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hang up and try again

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Neither Vic nor Li Ann are at the bar, which Mac feels is unusual, but he does spot Dobrinsky slouched in a corner talking to the weird guy from records, and Helen and Daniel from the armory are at one of the tables probably discussing automatic weapons, so he's not the only Agency person getting a drink. Sometimes he wonders what the bar staff think of them; they don't always have the quietest of conversations.

On the other hand, the Agency could own this place, so.

His Tsingtao is delivered right as the Director slides in next to him, in the same lace number she'd had on when briefing them this morning. There are thigh-high leather boots involved. "Do we own this bar?" he asks, not actually thinking the question through before it drops out of his mouth. Whatever, he's asked the Director stranger things.

"Do I own this bar?" she asks in reply, glass dangling from one hand, looking out at the clutch of people in that way Mac thinks is supposed to suggest she's composing a stinging answer, but might mean she's already bored. He might be getting better at deciphering which angle she's going to shoot from, even if he never knows which gun she'll use.

"Well, that's for me to know," she finishes.

"And me to find out," Mac adds cheerfully. Then he frowns. "Or... not."

The Director turns toward him then, and there must have been a sudden run on Moulson while Mac wasn't paying attention, because there are enough people around that when she turns, it's definitely close enough to dance. "Mac," she says, in the disappointed voice - Mac does not shiver, he doesn't - and then she drags her icy, condensation-covered glass up the inside of his arm.

It makes his breath catch and stick, and normally he'd cover with a swig of beer, but something stops him. The Director seems to enjoy it when they squirm, and out of the three of them, Mac knows he squirms the least. He doesn't care if she sees his reaction, and he thinks he might - might! - enjoy this. Some of it. The cold press of the glass to the bend of his elbow for sure.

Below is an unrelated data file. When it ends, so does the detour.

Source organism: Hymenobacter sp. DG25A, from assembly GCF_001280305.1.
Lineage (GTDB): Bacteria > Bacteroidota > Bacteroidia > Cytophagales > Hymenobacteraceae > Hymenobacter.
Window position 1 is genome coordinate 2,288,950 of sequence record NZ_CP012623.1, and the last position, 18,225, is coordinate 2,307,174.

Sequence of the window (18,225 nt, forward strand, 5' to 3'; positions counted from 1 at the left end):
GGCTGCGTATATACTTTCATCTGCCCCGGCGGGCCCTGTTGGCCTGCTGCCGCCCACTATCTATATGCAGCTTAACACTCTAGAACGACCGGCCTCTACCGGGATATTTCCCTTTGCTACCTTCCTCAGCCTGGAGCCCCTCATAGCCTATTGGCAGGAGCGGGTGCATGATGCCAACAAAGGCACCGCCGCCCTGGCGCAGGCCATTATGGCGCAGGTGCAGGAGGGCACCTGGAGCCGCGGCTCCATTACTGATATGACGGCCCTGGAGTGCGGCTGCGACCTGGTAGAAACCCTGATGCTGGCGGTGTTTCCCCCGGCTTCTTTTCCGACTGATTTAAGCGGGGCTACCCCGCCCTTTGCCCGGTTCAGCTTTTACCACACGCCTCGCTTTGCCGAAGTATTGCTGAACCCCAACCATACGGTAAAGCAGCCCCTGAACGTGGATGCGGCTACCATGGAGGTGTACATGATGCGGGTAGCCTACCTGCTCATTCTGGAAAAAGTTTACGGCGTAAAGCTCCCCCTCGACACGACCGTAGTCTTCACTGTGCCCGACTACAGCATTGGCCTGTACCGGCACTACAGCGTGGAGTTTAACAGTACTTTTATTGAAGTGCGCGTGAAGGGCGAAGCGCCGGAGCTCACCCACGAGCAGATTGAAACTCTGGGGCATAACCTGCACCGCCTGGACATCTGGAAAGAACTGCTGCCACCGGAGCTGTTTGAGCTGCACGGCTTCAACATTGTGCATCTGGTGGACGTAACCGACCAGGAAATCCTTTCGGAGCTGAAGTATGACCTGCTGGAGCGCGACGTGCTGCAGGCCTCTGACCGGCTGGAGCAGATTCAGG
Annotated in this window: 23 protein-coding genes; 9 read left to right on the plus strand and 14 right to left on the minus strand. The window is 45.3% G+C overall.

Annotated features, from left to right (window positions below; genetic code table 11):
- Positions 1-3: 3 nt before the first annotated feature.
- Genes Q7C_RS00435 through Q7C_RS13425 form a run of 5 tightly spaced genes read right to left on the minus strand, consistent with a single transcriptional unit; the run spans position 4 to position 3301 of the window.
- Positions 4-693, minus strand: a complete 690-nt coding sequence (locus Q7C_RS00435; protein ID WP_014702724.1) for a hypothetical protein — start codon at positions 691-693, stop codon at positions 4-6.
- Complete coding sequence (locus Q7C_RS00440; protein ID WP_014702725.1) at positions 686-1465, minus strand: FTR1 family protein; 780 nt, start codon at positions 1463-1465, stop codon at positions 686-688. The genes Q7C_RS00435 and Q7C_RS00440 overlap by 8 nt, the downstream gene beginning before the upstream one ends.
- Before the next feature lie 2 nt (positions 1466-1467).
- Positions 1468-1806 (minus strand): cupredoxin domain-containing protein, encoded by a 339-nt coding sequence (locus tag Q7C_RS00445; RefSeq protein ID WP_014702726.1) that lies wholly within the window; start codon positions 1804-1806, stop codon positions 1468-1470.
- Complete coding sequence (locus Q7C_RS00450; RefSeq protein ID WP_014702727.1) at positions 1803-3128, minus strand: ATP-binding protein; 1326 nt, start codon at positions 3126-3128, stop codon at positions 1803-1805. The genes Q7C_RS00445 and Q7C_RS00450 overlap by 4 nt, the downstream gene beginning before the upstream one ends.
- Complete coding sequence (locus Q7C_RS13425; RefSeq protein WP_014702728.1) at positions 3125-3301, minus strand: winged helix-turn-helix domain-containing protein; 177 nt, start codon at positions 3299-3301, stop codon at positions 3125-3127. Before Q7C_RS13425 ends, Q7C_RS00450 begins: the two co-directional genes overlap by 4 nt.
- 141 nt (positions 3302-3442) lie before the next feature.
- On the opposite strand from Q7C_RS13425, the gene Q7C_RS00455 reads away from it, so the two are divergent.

The Director leans close, breath feathering over his ear. "Have you no boundaries, Mr. Ramsey?"

"Nope." Now he takes a swallow of beer.

"Are you sure?" She does the querying eyebrow, but she has to know Mac is immune to it by now.

"Pretty sure, yeah."

The glass moves away from his arm and she takes a drink of whatever's in it. Mac feels a little lightheaded but that's nothing new; there's a part of him that lives for this exact ballet, performed right on the edge. He wouldn't be a criminal if he didn't like the rush.

The Director hums thoughtfully. He can read the consideration on her face, but that's it. Then the spike of her stiletto is pressing into the soft spot on the top of his foot, just below the ankle. Any harder and it would hurt, any harder than that and he probably wouldn't be able to walk for a while. As it is, Mac breathes carefully.

She fishes an olive out of a small bowl on the bar and chews it for a moment. "I'm going to enjoy testing your fences," she says, like a warning, not moving her foot. "Looking for the weak spot."

Mac spreads his hands. "You already know the big one," he admits. Might as well get that elephant out of the way.

That seems to be what the Director's looking for, because she outright laughs, and the pressure on his foot lessens. "Maybe we should work on toughening you up instead. Build it up like a callous."

"What, so you can rip off the Band-Aid for a joke whenever you need some amusement?" he asks, aiming for sharp and coming across more as defeated.

She pouts, but it's obviously an act. "You could simply tell me it's off-limits."

In an instant, Mac sees the branches of this decision tree spread and grow. There's the one branch, where he says his past with Li Ann is off-limits, and The Director is merciless about it anyway. There's the opposite branch where he shrugs and says "it's not", and does his best to let the muck of it roll off him.

And then there's the third branch, the one he chooses to jump from. He says, "How about we let that sleeping dog lie, and you put the ice back on my arm."

"Why, Mac," she murmurs, and does just that.